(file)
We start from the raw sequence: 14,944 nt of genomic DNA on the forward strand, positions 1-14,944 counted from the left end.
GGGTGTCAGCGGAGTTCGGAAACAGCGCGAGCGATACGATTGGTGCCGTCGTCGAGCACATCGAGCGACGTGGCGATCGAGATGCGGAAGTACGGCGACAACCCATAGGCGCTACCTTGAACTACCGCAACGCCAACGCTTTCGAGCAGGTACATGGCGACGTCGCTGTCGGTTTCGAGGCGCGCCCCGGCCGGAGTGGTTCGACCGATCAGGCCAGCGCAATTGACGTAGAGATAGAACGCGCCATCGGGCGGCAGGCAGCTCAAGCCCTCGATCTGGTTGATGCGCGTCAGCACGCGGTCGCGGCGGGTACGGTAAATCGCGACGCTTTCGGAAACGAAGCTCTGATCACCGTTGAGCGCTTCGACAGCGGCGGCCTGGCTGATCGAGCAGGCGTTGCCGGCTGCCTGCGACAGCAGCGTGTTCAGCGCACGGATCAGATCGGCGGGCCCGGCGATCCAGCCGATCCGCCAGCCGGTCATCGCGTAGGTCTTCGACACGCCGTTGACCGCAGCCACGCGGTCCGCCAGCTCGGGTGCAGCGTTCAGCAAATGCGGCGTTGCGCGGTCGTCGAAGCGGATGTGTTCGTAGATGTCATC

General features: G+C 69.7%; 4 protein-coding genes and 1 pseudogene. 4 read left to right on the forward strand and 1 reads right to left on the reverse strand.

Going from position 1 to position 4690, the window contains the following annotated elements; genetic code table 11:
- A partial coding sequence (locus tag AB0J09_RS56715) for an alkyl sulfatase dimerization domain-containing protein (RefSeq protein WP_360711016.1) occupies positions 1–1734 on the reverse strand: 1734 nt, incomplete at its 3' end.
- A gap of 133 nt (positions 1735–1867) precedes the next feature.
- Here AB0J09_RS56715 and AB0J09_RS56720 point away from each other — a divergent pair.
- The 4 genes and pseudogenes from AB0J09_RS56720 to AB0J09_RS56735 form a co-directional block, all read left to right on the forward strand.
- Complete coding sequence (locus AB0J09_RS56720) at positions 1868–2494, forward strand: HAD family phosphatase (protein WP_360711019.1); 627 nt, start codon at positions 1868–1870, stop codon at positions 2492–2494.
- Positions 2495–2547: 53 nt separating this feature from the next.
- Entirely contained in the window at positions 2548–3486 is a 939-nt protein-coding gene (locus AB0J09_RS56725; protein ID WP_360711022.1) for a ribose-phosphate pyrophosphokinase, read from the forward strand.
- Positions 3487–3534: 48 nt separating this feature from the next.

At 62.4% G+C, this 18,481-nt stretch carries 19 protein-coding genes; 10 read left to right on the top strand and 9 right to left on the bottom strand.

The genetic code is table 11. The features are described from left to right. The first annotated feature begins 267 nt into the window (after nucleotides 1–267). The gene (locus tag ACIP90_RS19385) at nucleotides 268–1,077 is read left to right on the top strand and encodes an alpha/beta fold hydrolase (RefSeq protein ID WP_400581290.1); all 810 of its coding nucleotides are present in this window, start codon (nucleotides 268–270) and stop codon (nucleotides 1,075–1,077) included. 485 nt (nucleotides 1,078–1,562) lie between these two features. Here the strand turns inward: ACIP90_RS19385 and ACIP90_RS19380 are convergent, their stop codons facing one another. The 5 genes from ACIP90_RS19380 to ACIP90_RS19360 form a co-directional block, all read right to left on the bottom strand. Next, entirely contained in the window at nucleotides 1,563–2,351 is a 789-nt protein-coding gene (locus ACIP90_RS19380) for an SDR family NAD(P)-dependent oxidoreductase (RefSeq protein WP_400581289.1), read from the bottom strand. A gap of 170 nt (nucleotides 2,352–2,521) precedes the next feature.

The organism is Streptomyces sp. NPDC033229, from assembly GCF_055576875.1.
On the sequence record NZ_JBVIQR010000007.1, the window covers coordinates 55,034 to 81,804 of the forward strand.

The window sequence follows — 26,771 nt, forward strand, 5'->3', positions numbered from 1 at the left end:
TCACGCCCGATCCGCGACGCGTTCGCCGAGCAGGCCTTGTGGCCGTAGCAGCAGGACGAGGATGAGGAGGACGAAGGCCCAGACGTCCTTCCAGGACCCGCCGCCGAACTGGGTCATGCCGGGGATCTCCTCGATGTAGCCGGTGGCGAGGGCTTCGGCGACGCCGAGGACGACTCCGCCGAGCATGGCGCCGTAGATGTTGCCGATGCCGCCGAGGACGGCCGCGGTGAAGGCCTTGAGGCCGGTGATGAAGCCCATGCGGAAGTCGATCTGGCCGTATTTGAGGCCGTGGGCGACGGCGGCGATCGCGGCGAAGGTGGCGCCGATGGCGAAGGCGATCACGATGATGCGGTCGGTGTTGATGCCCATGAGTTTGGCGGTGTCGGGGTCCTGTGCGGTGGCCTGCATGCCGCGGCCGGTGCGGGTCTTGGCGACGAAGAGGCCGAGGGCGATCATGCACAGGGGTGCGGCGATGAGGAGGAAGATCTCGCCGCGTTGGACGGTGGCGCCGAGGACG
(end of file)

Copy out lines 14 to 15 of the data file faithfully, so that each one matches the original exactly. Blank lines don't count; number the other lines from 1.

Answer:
The genetic code is table 11. The features are described from left to right. The first annotated feature begins 267 nt into the window (after nucleotides 1–267). The gene (locus tag ACIP90_RS19385) at nucleotides 268–1,077 is read left to right on the top strand and encodes an alpha/beta fold hydrolase (RefSeq protein ID WP_400581290.1); all 810 of its coding nucleotides are present in this window, start codon (nucleotides 268–270) and stop codon (nucleotides 1,075–1,077) included. 485 nt (nucleotides 1,078–1,562) lie between these two features. Here the strand turns inward: ACIP90_RS19385 and ACIP90_RS19380 are convergent, their stop codons facing one another. The 5 genes from ACIP90_RS19380 to ACIP90_RS19360 form a co-directional block, all read right to left on the bottom strand. Next, entirely contained in the window at nucleotides 1,563–2,351 is a 789-nt protein-coding gene (locus ACIP90_RS19380) for an SDR family NAD(P)-dependent oxidoreductase (RefSeq protein WP_400581289.1), read from the bottom strand. A gap of 170 nt (nucleotides 2,352–2,521) precedes the next feature.

The organism is Streptomyces sp. NPDC033229, from assembly GCF_055576875.1.